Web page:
A glance at this morning’s newslinks is enough to show that now the election and conference seasons are over, the less glamorous work of getting on with governing is underway. From exam standards to NHS directives, ministers are grappling with the practicalities – ditching the proverbial poetry in favour of prose.
A notable example of this protracted wrestling match is Brandon Lewis’ latest push to encourage more house-building, reported in the Telegraph:
‘Tens of thousands of new homes in greenfield areas in England will be given automatic planning permission amid fears that communities will have inappropriate developments forced on them.
Ministers have quietly given developers the right to be granted “planning in principle” in areas that are earmarked for new housing schemes.’
In essence, it’s an extension of the local and neighbourhood plans scheme – areas designated for housing by councils in those documents will gain the beefed up status of “planning in principle”, which is stronger than the existing “presumption in favour” for applications deemed to provide sustainable development (itself an extremely loose term, on which many planning cases rest).
That means the councils’ powers in such cases will be limited to the how – design, scale, transport and so on – rather than the question of whether they should be approved.
For a government which is in favour of more house-building, it’s a simple enough step. After all, the areas affected by such a rule will be selected by local authorities themselves.
But here is the precise point of difficulty which characterises this phase of the parliament: the detail of what government needs to do to meet its promises collides with what voters object to on the ground.
Nowhere is this more vexed than in house-building. Almost everyone wants more, but almost no-one wants any near them. Often even the inhabitants of relatively new houses will join forces with those who opposed their own house being built to oppose new homes in their area for anyone else.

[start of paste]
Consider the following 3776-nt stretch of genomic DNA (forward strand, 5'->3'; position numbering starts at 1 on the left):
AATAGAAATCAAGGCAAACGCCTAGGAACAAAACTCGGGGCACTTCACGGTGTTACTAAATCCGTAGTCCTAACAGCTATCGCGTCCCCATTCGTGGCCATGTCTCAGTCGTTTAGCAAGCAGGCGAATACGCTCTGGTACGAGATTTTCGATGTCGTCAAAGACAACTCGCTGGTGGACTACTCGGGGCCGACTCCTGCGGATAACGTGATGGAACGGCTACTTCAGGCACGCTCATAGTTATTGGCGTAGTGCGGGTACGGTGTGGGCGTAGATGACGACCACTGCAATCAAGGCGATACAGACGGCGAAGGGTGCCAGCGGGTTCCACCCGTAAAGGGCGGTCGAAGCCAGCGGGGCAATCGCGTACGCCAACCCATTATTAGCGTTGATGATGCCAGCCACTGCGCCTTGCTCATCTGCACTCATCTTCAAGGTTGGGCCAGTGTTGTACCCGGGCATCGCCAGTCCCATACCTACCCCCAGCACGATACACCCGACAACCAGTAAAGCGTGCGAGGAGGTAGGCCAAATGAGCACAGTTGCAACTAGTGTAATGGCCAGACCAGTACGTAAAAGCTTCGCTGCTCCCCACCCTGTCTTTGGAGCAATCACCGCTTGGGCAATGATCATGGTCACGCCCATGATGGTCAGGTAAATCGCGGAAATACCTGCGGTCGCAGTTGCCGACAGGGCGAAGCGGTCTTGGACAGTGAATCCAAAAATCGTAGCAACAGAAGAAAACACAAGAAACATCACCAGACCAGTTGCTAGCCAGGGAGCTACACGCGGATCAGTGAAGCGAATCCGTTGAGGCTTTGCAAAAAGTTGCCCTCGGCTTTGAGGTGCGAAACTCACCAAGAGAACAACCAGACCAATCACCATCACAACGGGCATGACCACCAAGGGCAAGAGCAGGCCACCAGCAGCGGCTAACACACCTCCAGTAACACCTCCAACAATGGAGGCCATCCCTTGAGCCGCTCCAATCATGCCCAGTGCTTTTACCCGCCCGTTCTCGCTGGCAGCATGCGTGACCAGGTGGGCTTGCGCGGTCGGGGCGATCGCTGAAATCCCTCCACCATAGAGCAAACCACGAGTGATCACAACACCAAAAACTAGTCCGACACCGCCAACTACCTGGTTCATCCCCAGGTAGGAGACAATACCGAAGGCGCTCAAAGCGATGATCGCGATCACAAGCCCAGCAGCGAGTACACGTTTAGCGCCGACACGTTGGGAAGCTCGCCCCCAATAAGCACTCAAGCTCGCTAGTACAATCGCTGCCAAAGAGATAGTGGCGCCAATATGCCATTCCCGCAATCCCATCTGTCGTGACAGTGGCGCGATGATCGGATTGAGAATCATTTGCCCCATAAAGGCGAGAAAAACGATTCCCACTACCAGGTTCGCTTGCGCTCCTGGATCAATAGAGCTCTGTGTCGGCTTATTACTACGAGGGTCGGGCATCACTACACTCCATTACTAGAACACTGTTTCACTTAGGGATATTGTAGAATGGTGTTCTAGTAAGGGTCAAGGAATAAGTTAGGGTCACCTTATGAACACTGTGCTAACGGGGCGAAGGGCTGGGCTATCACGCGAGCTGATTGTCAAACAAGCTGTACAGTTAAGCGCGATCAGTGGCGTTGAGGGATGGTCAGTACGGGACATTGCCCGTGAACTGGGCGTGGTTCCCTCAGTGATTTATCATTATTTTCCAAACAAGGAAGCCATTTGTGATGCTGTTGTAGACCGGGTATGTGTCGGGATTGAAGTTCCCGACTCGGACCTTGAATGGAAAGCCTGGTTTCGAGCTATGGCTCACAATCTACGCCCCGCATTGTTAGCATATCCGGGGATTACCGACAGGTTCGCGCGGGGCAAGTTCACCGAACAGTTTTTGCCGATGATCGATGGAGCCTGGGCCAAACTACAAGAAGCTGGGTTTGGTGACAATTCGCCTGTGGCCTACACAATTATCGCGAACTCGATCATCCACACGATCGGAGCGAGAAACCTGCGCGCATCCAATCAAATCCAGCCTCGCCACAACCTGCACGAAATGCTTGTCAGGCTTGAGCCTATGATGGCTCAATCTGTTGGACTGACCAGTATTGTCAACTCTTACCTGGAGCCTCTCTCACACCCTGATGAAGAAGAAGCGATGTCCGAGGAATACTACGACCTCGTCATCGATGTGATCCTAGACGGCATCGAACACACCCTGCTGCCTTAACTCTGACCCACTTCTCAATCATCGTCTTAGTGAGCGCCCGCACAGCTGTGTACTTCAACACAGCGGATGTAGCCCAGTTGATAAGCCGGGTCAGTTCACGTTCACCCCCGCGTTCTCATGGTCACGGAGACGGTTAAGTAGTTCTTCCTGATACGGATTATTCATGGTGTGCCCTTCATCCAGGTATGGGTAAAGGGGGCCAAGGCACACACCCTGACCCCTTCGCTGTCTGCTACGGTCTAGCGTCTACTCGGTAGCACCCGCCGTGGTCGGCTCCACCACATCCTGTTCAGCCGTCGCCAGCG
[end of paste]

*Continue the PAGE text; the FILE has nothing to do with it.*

The issue is further complicated by the confused terminology. Greenbelt land often isn’t actually green. Greenfield land – as in this instance – is totally different from greenbelt. Thus is an emotive issue made even more so.
In practice, anger at ministers’ decisions are taken out on local councillors. Last week in Wealden a Lib Dem candidate secured a surprising 35 per cent increase in his vote to win back a seat he lost in May. He put his success squarely down to appealing to local concern about planned house-building. That’s just one by-election, but there will be plenty of Conservative councillors watching with concern as to whether others follow a similar course.
Amid such tensions, some of the new housing we need may get through. But eventually the national drive will get bogged down in a thousand local disputes. As the ConHome manifesto argued, the only solution is a system that brings local residents in on the process, and seeks their consent.